The common problem here is I had no emergency funds that can cover unexpected and unplanned expenses. Most debt payoff strategies require you to kickoff by putting aside some money for emergencies but when I started paying off my debt I decided to skip this step and went right into paying it off.
Summer of 2018 is coming to an end and the truth is I’m yet to start that emergency fund! *gasps* I’m so tired of not accounting for unexpected expenses and digging myself into a deeper financial mess. It’s irresponsible and down right a mistake. It’s been all fun and games until an actual emergency comes up and I have to pile on more debt on my credit card or borrow money in order to cover the surprise costs ! So I’m dedicating the rest of the year to starting to build my emergency fund and here are the steps I’m taking to do it:
Determine what an emergency is
An important part of building emergency funds is deciding what constitutes as a LEGIT emergency, sis. Running out of cash to get my hair done is NOT. A missed opportunity for an online sale at FashionNova is NOT and one more drink on a night out is certainly NOT. An emergency for me would be anything from loss of a job to medical bills to unplanned travel expenses for example.
Decide how much to put aside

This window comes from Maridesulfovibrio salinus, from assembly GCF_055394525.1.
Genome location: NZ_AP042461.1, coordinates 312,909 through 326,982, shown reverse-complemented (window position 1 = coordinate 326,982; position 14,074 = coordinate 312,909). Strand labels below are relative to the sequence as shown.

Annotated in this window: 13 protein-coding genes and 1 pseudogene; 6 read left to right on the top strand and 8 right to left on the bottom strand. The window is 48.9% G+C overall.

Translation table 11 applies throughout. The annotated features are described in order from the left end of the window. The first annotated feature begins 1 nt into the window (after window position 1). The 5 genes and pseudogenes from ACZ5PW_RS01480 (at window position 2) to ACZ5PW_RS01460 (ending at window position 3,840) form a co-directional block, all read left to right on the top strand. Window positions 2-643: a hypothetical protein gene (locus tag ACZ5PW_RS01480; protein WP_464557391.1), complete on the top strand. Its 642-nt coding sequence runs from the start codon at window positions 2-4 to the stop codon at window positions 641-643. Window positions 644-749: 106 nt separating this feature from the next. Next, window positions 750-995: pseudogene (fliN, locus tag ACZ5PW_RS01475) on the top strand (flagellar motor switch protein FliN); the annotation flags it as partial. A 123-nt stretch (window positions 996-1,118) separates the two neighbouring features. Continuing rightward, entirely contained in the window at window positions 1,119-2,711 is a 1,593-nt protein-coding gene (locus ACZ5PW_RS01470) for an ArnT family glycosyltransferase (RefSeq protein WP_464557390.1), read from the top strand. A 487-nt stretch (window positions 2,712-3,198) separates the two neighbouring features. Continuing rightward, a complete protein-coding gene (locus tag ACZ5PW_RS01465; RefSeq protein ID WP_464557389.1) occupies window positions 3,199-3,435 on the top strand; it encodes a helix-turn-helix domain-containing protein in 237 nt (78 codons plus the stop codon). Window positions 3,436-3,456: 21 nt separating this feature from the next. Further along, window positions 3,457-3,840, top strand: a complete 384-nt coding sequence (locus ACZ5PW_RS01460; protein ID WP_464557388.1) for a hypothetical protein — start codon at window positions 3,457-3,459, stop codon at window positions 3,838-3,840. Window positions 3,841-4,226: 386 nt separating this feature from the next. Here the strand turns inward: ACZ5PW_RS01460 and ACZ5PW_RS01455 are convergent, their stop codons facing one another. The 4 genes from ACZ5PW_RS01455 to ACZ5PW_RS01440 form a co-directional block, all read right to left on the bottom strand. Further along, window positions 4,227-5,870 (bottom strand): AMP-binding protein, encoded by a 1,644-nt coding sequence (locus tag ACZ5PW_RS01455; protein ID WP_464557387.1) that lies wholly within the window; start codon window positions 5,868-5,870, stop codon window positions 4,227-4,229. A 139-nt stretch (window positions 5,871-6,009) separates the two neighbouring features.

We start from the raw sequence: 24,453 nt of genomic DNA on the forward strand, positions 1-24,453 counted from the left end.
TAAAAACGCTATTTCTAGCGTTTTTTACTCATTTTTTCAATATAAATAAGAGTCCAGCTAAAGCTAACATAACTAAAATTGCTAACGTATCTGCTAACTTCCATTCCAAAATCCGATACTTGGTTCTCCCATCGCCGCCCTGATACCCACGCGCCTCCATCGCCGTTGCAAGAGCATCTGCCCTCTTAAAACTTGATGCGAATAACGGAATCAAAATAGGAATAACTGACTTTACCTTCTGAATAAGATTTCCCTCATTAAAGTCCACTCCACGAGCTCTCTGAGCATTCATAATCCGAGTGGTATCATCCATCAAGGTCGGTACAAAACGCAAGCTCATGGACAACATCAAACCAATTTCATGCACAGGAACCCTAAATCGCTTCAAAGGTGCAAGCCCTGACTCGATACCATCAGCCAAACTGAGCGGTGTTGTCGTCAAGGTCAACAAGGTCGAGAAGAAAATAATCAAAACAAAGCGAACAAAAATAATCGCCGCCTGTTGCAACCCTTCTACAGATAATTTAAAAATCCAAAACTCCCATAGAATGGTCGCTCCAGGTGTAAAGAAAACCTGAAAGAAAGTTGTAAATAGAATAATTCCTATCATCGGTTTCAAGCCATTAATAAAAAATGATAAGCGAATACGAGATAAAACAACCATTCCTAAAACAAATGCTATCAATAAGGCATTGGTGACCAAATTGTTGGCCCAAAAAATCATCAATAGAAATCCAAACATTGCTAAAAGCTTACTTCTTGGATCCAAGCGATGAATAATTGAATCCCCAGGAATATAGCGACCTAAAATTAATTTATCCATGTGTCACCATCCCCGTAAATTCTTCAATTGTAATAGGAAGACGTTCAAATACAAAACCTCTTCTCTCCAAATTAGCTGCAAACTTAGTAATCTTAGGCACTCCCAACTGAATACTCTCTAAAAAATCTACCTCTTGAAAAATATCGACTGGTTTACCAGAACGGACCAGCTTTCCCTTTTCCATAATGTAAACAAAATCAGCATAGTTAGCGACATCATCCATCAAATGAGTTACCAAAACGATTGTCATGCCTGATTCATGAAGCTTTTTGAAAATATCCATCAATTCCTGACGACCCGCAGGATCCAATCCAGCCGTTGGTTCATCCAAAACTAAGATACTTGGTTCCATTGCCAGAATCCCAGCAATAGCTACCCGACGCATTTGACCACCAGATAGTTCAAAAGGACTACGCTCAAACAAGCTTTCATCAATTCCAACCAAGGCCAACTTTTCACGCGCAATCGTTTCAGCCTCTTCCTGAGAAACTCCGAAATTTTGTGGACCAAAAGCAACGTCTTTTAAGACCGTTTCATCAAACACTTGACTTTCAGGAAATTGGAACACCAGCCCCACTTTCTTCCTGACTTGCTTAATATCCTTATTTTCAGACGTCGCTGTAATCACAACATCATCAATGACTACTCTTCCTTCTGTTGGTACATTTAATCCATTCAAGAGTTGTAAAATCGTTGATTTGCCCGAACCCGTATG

While the experts suggest 3 to 6 months of expenses for an emergency fund, you should look at your current expenses and income and see what you can put aside realistically. Starting small is always an option and when you’re more financially stable you can aim to save up to 6 months worth of expenses. For now 1 months worth of expenses is my target.
Think of SMART ways to stack your coins
Now that I know what my emergency fund is for and how much I would like to save for it I need to establish where the money is coming from. In order to reach your financial goals you need to be specific! For example, write down your goal, “I want to save $1,000 by December 31, 2018 by allocating $125 bi-weekly to my emergency fund.” Look at your budget again and make some adjustments and set it up so that your emergency funds come out of your paycheck automatically. Any extra income during this time should go towards the fund. Every penny counts!
We recently ran a poll on Twitter asking people if they have an emergency fund or not. 69 % of those who responded say they’re currently working on building one, 25 % said they already have one and 6 % answered ‘nah’. In my experience accountability is the difference between success and failure. It’s one thing so say you’re going to do something and another to actually put in the work!
Do you want to build or rebuild your emergency fund? I need an accountability partner(s)! The more the merrier. Hit me up on Twitter or email me firstname.lastname@example.org and let me know how much you want to save for emergencies, when you want to do it by and how you are going to do it.
P.S Once you’ve saved up enough for emergencies consider these two things: You don’t want to pull from these funds unless it’s a legit emergency and when you do have to remember to replace the money as soon as you can!
Written by Zandile Chiwanza
Zandile is a hard working, resourceful, fine & frugal girl living in Toronto. Editor by day, Zandile like to write about her financial health journey when she is not busy being the grammar police!